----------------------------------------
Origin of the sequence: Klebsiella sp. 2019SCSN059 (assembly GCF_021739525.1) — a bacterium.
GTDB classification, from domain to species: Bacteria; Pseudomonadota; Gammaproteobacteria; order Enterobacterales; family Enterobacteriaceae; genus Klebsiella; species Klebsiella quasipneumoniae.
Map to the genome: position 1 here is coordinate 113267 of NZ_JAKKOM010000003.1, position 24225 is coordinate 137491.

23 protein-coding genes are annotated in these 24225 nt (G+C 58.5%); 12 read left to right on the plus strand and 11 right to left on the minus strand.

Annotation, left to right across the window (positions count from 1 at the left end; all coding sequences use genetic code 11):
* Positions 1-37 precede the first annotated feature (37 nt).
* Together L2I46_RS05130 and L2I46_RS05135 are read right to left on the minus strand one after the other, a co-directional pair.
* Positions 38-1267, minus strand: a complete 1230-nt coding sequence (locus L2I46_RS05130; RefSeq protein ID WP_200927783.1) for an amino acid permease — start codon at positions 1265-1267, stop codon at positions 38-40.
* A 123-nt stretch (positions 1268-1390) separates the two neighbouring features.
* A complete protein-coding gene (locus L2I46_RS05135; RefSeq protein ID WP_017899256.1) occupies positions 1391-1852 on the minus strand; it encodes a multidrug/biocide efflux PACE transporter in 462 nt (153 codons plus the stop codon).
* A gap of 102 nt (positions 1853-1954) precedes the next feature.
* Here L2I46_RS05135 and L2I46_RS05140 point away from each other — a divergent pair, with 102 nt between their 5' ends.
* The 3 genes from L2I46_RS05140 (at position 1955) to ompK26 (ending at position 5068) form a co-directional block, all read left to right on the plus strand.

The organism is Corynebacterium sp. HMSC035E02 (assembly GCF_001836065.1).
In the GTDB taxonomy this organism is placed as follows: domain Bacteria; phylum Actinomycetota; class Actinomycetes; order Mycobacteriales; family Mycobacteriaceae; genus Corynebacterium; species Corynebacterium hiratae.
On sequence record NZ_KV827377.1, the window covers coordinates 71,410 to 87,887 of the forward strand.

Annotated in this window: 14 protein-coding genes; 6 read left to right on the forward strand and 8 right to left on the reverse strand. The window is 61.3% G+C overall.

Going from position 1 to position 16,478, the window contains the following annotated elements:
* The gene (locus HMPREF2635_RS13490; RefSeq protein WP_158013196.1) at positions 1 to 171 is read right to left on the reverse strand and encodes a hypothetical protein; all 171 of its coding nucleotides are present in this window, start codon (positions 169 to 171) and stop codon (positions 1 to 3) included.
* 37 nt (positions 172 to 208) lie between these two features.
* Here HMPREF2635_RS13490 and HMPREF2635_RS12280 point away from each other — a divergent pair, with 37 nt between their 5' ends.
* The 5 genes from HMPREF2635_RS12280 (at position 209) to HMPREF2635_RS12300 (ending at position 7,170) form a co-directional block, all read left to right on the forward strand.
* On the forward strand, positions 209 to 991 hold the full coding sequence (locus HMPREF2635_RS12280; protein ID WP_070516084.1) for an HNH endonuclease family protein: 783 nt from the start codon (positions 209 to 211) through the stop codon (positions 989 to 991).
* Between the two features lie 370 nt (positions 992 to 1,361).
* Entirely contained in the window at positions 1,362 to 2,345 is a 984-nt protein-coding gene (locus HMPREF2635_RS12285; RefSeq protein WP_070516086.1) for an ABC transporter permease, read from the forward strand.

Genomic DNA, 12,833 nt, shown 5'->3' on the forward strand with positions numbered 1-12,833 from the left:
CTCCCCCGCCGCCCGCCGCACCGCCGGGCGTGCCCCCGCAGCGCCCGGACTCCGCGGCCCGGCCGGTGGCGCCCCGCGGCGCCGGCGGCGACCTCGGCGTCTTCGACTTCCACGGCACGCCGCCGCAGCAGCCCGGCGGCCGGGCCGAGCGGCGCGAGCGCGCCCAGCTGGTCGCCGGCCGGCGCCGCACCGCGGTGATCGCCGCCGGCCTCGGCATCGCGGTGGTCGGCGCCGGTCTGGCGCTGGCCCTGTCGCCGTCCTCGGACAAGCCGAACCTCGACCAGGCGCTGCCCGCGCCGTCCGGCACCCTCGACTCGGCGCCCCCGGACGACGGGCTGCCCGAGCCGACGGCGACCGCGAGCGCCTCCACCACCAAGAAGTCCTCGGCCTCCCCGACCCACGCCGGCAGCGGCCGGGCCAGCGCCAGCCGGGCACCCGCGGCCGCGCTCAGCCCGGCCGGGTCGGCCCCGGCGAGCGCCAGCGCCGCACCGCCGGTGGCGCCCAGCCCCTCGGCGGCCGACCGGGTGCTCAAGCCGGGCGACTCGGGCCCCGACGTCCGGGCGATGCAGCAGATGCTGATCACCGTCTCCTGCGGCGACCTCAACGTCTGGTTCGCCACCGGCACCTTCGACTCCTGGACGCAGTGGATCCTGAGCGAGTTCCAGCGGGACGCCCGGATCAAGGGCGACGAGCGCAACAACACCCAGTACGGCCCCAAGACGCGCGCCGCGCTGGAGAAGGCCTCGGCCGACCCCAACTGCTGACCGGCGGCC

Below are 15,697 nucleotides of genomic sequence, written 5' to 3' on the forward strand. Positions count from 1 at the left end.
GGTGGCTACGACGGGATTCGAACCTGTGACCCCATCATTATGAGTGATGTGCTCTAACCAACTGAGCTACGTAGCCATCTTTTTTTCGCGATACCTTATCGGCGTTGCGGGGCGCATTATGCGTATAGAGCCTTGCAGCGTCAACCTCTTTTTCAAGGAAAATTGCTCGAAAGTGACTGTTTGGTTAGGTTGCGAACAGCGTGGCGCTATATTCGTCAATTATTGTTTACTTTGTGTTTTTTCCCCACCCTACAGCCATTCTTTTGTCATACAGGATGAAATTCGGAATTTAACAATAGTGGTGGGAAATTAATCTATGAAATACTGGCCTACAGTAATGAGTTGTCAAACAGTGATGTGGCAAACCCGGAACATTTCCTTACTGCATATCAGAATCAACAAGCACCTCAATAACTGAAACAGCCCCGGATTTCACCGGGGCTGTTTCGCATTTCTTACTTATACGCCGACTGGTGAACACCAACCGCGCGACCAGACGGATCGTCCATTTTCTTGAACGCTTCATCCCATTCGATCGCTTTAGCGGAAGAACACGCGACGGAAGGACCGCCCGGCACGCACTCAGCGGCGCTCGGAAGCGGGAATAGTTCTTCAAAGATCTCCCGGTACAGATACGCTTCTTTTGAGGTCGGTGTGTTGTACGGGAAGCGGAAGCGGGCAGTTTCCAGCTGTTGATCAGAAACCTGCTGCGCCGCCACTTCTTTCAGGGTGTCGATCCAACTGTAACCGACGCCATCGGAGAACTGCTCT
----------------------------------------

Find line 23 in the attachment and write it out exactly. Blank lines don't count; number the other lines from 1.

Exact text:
* On the forward strand, positions 209 to 991 hold the full coding sequence (locus HMPREF2635_RS12280; protein ID WP_070516084.1) for an HNH endonuclease family protein: 783 nt from the start codon (positions 209 to 211) through the stop codon (positions 989 to 991).